Linked by Thom Holwerda on Mon 13th Jun 2016 22:49 UTC
Mac OS X

Moving on from iOS 10, we get to OS X, and the biggest news is the forthcoming death of HFS+, but before we get there, Apple made it official: OS X is now macOS, causing millions of slightly peculiar people like myself to twitch every time we have to type it out. It should, of course, be called Mac OS, but maybe that's why I'm a sad, lonely translator, and Apple has so much money it can buy, like, I don't know, Belgium. macOS Sierra (10.12? We don't yet know) will be coming this fall.

With that out of the way: Apple announced a brand new file system. You'd think big news like this would be front and centre during the keynote, but I guess not everybody gets bug-eyed by the supposed brutal murder of HFS+. In any event, the new Apple file system is called Apple File System - because, you know, Apple is for creative snowflakes - and it's been designed to scale from the Apple Watch all the way up to Mac OS macOS (this is not going to work out). Since I'm by far not qualified enough to tell you the details, I'll direct you to Ars, where they've got a good overview of what APFS is all about, or you can dive straight into Apple's technical documentation.

For the rest, macOS was pretty under-served at WWDC, as expected. Siri is coming to the Mac, and there's things like a universal clipboard that works across devices, and Apple states that every application can be tabbed now - basically all multi-window applications can be tabbed, without developer input. I'm kind of curious how this will work in practice. Lastly, Apple is making it first steps towards macOS treating the file system like iOS does it (i.e., pretending it doesn't exist), by using iCloud to automatically sync your desktop and documents folder. All optional now, but you can expect this to expand and eventually be mandatory, and cover all user-facing files.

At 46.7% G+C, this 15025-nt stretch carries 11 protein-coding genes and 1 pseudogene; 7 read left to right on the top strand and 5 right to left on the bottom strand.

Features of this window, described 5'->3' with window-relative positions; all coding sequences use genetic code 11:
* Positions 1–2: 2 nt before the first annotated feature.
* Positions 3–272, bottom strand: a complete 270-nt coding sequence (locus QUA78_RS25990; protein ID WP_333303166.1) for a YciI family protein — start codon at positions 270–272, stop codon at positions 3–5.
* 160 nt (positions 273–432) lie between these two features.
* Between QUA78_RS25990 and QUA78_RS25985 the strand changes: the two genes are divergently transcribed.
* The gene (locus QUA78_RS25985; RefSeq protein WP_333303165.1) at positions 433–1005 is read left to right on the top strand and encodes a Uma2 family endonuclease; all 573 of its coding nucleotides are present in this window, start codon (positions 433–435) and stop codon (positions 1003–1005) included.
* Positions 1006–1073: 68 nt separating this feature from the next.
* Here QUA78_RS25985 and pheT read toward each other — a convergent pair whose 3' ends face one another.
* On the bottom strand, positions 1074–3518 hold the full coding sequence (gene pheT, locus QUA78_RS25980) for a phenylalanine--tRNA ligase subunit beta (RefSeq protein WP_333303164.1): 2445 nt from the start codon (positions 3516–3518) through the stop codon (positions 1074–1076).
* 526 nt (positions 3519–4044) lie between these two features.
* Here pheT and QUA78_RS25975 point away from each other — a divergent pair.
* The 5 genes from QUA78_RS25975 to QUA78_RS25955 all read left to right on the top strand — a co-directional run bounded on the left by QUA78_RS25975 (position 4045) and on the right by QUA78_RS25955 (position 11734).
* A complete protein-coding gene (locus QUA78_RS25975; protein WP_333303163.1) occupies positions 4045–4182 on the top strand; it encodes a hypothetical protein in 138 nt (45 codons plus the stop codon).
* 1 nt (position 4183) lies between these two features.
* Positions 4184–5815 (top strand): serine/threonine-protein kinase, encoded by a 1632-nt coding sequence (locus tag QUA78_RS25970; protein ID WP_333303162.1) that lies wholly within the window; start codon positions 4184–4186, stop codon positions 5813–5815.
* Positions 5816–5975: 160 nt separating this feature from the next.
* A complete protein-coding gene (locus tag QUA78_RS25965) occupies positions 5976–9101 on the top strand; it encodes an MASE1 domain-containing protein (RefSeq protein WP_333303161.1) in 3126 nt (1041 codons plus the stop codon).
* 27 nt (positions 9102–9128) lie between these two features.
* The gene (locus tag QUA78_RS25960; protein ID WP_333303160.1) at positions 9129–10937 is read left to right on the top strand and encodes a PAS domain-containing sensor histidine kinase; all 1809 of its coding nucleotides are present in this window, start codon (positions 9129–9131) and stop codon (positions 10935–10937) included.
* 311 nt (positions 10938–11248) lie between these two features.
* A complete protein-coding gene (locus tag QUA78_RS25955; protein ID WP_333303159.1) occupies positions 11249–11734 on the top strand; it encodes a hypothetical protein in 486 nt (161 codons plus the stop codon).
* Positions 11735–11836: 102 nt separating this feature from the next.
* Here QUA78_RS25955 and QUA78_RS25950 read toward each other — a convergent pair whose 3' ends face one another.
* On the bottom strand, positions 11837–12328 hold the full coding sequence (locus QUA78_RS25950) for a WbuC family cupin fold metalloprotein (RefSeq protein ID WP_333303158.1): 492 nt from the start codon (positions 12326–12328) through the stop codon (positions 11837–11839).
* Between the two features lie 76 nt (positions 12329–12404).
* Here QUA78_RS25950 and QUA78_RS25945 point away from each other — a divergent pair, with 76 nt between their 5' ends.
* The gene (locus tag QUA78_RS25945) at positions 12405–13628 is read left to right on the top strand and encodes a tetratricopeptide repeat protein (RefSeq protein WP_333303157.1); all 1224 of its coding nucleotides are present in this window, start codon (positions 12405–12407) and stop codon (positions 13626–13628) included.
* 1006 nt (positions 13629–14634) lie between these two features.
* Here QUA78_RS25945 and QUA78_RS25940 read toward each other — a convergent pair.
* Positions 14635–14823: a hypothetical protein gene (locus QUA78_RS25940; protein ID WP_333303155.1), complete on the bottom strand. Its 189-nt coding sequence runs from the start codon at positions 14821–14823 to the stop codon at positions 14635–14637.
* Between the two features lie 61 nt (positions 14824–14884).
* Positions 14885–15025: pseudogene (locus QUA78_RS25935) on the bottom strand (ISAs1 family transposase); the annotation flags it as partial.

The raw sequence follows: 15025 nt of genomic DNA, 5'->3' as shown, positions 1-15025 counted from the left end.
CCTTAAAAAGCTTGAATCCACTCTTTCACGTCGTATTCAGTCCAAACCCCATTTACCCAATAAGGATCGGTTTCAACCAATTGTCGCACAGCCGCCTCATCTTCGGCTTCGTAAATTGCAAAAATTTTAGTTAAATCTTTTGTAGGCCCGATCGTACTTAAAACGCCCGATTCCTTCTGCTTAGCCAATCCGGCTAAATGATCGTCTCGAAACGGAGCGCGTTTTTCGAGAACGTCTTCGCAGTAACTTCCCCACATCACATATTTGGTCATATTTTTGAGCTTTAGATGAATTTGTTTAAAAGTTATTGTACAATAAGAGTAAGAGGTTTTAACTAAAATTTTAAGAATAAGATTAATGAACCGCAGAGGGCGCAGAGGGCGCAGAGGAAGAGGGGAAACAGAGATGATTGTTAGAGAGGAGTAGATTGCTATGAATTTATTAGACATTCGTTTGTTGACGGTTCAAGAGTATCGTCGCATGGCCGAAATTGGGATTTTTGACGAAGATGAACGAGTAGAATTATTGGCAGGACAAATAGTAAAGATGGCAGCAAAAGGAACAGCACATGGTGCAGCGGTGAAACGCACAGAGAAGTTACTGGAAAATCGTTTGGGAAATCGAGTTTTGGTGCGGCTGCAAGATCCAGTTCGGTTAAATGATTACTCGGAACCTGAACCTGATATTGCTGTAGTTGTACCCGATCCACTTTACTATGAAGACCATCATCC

One final tidbit: the Mac App Store has been effectively declared dead - all the APIs that were previously only available to MAS applications, are now available to everyone. And nobody shed a tear.

As always, there's more, but this is the highlight reel.

Thread beginning with comment 630304
To read all comments associated with this story, please click here.
APFS is fine
by FlyingJester on Mon 13th Jun 2016 23:41 UTC
FlyingJester
Member since:
2016-05-11

Given how strongly more advanced filesystems are tied to virtual memory architectures (such as ZFS and to a certain extent btrfs), and how OS X is somewhat unique kernel-wise, I'm not too surprised that the way forward is a new FS altogether.

Reply Score: 2

RE: APFS is fine
by xeoron on Tue 14th Jun 2016 00:02 in reply to "APFS is fine"
xeoron Member since:
2007-03-25

All good points. But does it prevent bit-rot? So far only Zfs, BrtFS, and MS's ReFS does.

Reply Parent Score: 2

RE[2]: APFS is fine
by avgalen on Tue 14th Jun 2016 10:21 in reply to "RE: APFS is fine"
avgalen Member since:
2010-09-23

Haven't you heard? Apple pitties people that work on anything 5 year old. Bit rot is not handled at the filesystem level but at the sales level

Reply Parent Score: 7

RE[2]: APFS is fine
by segedunum on Wed 15th Jun 2016 13:13 in reply to "RE: APFS is fine"
segedunum Member since:
2005-07-06

You can only prevent bitrot by having multiple copies on multiple disks. You can know that it has happened, but you can do nothing about it with a single disk desktop system.

Reply Parent Score: 2